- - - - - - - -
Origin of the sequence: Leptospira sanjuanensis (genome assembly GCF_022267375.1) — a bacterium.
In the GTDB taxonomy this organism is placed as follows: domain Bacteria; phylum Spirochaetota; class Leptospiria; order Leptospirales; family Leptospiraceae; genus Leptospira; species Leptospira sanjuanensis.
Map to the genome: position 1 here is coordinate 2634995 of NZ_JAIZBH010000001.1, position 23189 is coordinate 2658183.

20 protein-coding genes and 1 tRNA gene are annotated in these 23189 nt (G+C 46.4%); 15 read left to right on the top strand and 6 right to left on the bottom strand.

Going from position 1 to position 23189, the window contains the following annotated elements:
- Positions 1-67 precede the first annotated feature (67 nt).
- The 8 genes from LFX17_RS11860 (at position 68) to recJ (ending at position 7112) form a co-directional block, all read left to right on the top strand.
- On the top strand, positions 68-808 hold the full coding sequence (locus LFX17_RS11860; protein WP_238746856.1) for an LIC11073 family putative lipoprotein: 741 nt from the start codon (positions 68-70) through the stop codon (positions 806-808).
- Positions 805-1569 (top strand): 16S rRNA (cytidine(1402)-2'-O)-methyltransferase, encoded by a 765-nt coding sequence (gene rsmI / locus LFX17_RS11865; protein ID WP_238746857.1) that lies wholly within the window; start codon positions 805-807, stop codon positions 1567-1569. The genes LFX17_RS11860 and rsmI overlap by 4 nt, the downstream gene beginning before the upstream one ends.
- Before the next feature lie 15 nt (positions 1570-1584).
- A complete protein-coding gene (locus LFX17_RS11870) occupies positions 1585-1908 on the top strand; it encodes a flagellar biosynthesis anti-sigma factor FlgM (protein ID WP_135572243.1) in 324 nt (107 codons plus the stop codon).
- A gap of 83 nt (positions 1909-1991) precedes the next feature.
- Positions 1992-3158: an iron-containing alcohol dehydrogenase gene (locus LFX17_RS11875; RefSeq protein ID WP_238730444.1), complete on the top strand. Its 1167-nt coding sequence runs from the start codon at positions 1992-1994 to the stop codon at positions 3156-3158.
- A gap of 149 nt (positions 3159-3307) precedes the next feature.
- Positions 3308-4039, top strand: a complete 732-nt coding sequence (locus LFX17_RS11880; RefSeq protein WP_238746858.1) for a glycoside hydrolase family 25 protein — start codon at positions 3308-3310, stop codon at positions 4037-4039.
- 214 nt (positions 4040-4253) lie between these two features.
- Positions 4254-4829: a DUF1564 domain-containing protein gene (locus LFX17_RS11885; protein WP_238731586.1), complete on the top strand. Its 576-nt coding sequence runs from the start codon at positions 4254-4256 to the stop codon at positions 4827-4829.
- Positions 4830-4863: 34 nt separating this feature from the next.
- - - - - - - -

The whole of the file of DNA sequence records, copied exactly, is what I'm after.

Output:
Origin of the sequence: Leptospira sanjuanensis (genome assembly GCF_022267375.1) — a bacterium.
In the GTDB taxonomy this organism is placed as follows: domain Bacteria; phylum Spirochaetota; class Leptospiria; order Leptospirales; family Leptospiraceae; genus Leptospira; species Leptospira sanjuanensis.
Map to the genome: position 1 here is coordinate 2634995 of NZ_JAIZBH010000001.1, position 23189 is coordinate 2658183.

20 protein-coding genes and 1 tRNA gene are annotated in these 23189 nt (G+C 46.4%); 15 read left to right on the top strand and 6 right to left on the bottom strand.

Going from position 1 to position 23189, the window contains the following annotated elements:
- Positions 1-67 precede the first annotated feature (67 nt).
- The 8 genes from LFX17_RS11860 (at position 68) to recJ (ending at position 7112) form a co-directional block, all read left to right on the top strand.
- On the top strand, positions 68-808 hold the full coding sequence (locus LFX17_RS11860; protein WP_238746856.1) for an LIC11073 family putative lipoprotein: 741 nt from the start codon (positions 68-70) through the stop codon (positions 806-808).
- Positions 805-1569 (top strand): 16S rRNA (cytidine(1402)-2'-O)-methyltransferase, encoded by a 765-nt coding sequence (gene rsmI / locus LFX17_RS11865; protein ID WP_238746857.1) that lies wholly within the window; start codon positions 805-807, stop codon positions 1567-1569. The genes LFX17_RS11860 and rsmI overlap by 4 nt, the downstream gene beginning before the upstream one ends.
- Before the next feature lie 15 nt (positions 1570-1584).
- A complete protein-coding gene (locus LFX17_RS11870) occupies positions 1585-1908 on the top strand; it encodes a flagellar biosynthesis anti-sigma factor FlgM (protein ID WP_135572243.1) in 324 nt (107 codons plus the stop codon).
- A gap of 83 nt (positions 1909-1991) precedes the next feature.
- Positions 1992-3158: an iron-containing alcohol dehydrogenase gene (locus LFX17_RS11875; RefSeq protein ID WP_238730444.1), complete on the top strand. Its 1167-nt coding sequence runs from the start codon at positions 1992-1994 to the stop codon at positions 3156-3158.
- A gap of 149 nt (positions 3159-3307) precedes the next feature.
- Positions 3308-4039, top strand: a complete 732-nt coding sequence (locus LFX17_RS11880; RefSeq protein WP_238746858.1) for a glycoside hydrolase family 25 protein — start codon at positions 3308-3310, stop codon at positions 4037-4039.
- 214 nt (positions 4040-4253) lie between these two features.
- Positions 4254-4829: a DUF1564 domain-containing protein gene (locus LFX17_RS11885; protein WP_238731586.1), complete on the top strand. Its 576-nt coding sequence runs from the start codon at positions 4254-4256 to the stop codon at positions 4827-4829.
- Positions 4830-4863: 34 nt separating this feature from the next.